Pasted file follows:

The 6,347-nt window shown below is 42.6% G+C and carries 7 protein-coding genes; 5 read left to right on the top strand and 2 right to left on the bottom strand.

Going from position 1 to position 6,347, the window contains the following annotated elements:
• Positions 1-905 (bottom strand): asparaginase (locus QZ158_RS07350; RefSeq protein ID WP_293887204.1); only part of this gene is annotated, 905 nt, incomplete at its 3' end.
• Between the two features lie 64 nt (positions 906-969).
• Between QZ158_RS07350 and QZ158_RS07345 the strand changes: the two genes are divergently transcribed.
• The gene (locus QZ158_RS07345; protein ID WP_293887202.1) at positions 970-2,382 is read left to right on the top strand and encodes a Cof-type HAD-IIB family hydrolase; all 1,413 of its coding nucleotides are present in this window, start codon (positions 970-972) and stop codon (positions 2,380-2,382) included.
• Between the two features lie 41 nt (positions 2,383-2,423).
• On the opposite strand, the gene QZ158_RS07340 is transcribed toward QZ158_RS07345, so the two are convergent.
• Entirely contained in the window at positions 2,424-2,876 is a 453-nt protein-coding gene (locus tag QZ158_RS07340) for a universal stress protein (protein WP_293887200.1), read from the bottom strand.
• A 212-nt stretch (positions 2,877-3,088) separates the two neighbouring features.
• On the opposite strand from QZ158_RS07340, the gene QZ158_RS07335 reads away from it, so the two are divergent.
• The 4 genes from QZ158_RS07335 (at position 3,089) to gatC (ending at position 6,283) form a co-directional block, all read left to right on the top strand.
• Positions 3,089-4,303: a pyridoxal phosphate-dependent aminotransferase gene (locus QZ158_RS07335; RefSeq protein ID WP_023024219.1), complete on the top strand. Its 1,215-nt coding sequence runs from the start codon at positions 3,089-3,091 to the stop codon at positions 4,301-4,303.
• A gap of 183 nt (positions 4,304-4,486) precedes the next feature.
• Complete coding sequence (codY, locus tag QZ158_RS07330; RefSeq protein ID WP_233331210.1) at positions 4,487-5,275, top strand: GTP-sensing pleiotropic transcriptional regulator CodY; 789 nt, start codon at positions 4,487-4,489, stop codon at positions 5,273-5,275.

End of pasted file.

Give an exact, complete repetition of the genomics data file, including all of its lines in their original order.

The 6,347-nt window shown below is 42.6% G+C and carries 7 protein-coding genes; 5 read left to right on the top strand and 2 right to left on the bottom strand.

Going from position 1 to position 6,347, the window contains the following annotated elements:
• Positions 1-905 (bottom strand): asparaginase (locus QZ158_RS07350; RefSeq protein ID WP_293887204.1); only part of this gene is annotated, 905 nt, incomplete at its 3' end.
• Between the two features lie 64 nt (positions 906-969).
• Between QZ158_RS07350 and QZ158_RS07345 the strand changes: the two genes are divergently transcribed.
• The gene (locus QZ158_RS07345; protein ID WP_293887202.1) at positions 970-2,382 is read left to right on the top strand and encodes a Cof-type HAD-IIB family hydrolase; all 1,413 of its coding nucleotides are present in this window, start codon (positions 970-972) and stop codon (positions 2,380-2,382) included.
• Between the two features lie 41 nt (positions 2,383-2,423).
• On the opposite strand, the gene QZ158_RS07340 is transcribed toward QZ158_RS07345, so the two are convergent.
• Entirely contained in the window at positions 2,424-2,876 is a 453-nt protein-coding gene (locus tag QZ158_RS07340) for a universal stress protein (protein WP_293887200.1), read from the bottom strand.
• A 212-nt stretch (positions 2,877-3,088) separates the two neighbouring features.
• On the opposite strand from QZ158_RS07340, the gene QZ158_RS07335 reads away from it, so the two are divergent.
• The 4 genes from QZ158_RS07335 (at position 3,089) to gatC (ending at position 6,283) form a co-directional block, all read left to right on the top strand.
• Positions 3,089-4,303: a pyridoxal phosphate-dependent aminotransferase gene (locus QZ158_RS07335; RefSeq protein ID WP_023024219.1), complete on the top strand. Its 1,215-nt coding sequence runs from the start codon at positions 3,089-3,091 to the stop codon at positions 4,301-4,303.
• A gap of 183 nt (positions 4,304-4,486) precedes the next feature.
• Complete coding sequence (codY, locus tag QZ158_RS07330; RefSeq protein ID WP_233331210.1) at positions 4,487-5,275, top strand: GTP-sensing pleiotropic transcriptional regulator CodY; 789 nt, start codon at positions 4,487-4,489, stop codon at positions 5,273-5,275.